Aged ponies, 15 years+
Pituitary bulges from sella turcica to put pressure on the hypothalamus.
Signs relate to DERANGED HYPOTHALAMIC FUNCTION- regulation of appetite, temperature, seasonal sleep rhythms, hair growth/shedding all disrupted.
-> PU/PD, polyphagia, hyperglycaemia, laminitis, generalised hyperhidrosis (sweating), somnolence, striking hypertrichosis/hirsutism.

21

PATHOGENESIS OF EQUINE PITUITARY PARS INTERMEDIA DYSFUNCTION (PPID)

Pressure atrophy and degeneration of hypothalamus
-> inability to control appetite- polyphagia.
-> excessive food intake- hyperinsulinaemia.
-> down regulation of insulin receptors on target cells.
-> insulin resistsnt hyperglycaemia -> glucosuria

22

PATHOGENESIS OF CLINICAL SIGNS OF EQUINE PPID

Failure of hypothalamic temperature control -> INTERMITTENT PYREXIA.
Failure of autonomic control -> EXCESSIVE SWEATING
Failure of cortisol regulation -> hypercortisolism -> LAMINITIS
Failure of immune response -> PYAEMIA (S. zooepidemicus)

The above failures are caused by atrophy/degeneration of the hypothalamus due to the pituitary bulging and putting pressure on it.

23

ADRENAL GLANDS

Adrenal cortex- 3 zones- zona glomerulosa, zona fasciculata, zona reticularis.
Produce ALDOSTERONE, CORTISOL and ANDGROGENS respectively.
Adrenal medulla produces catecholamines.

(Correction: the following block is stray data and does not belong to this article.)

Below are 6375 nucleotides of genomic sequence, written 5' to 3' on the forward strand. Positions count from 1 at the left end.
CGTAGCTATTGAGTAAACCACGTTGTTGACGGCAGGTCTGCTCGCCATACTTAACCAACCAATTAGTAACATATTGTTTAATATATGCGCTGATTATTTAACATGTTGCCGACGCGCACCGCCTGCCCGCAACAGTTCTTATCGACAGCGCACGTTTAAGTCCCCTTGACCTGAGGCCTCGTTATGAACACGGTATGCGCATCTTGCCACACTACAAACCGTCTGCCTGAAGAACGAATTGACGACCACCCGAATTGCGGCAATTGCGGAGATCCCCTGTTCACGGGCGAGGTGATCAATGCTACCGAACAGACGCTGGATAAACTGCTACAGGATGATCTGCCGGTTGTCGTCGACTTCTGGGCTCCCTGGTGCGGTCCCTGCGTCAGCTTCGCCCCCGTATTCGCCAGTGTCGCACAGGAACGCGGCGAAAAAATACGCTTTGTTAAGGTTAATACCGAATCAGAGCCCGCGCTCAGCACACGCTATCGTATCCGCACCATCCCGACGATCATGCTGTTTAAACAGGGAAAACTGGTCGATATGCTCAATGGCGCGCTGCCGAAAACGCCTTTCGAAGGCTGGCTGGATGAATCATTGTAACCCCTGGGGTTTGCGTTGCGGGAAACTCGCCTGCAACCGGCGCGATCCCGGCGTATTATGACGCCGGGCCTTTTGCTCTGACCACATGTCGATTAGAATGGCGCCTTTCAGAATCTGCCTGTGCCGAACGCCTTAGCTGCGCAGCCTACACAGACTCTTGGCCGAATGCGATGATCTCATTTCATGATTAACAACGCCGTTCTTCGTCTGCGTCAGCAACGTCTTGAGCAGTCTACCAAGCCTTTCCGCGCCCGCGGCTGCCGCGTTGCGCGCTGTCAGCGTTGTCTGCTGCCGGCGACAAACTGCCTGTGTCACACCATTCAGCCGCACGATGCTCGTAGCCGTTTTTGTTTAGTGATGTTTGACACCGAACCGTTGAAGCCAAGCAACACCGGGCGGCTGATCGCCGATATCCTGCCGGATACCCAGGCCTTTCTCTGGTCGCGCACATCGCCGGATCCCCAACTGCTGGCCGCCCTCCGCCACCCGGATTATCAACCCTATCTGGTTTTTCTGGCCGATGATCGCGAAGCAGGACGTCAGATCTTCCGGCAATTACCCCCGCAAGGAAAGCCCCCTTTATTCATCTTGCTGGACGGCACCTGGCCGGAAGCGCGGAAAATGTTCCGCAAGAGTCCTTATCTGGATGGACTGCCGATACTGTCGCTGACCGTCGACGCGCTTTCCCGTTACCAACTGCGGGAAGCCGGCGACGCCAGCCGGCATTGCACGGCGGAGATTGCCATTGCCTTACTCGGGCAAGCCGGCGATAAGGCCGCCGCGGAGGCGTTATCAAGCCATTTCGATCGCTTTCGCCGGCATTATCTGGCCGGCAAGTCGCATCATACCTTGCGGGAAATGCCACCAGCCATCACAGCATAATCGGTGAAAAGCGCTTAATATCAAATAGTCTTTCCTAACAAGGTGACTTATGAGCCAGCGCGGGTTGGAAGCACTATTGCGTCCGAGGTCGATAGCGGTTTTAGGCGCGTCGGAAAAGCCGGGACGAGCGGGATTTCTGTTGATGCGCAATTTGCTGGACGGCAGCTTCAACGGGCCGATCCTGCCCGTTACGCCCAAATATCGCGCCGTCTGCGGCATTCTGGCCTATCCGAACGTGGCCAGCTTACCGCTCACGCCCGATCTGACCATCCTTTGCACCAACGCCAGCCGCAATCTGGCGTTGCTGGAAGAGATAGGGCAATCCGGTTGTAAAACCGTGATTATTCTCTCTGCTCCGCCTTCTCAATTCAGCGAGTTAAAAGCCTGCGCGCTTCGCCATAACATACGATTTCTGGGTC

NORMAL adrenal glands shoudl show a 2:1 ratio of medulla to cortex.

24

ADRENAL CORTICAL HYPOFUNCTION

Hypofunction of the adrenal cortex will affect aldosterone, cortisol and androgens:
LOW ALDOSTERONE- potassium not excreted by kidney -> hyperkalaemia, sodium not resorbed by kidney -> hyponatraemia.
-> PU/PD.
LOW CORTISOL- vomiting, diarrhoea, weakness, poor condition, lack of appropriate inflammatory response -> poor wound healing, lack of stress leukogram.
LOW ANDROGENS- subfertility.

aka. HYPOADRENOCORTICISM. Causes the clinical syndrome ADDISON'S DISEASE.
Caused by adrenal cortical atrophy- usually idiopathic, but can be due to any damage (infectious, vascular, drug induced etc), or secondary to pituitary hypofunction.

25

RENIN ANGIOTENSIN ALDOSTERONE SYSTEM

Renal hypoperfusion (ischaemia)
-> release of renin from Juxtaglomerular apparatus (JGA)
-> conversion of angiotensinogen to angiotensin I to angiotensin II (I to II occurs in lungs)
-> release of aldosterone from adrenal cortex, Na retention in renal tubules, water retention, increased blood volume.
-> constriction of small arterioles
-> INCREASED BLOOD PRESSURE.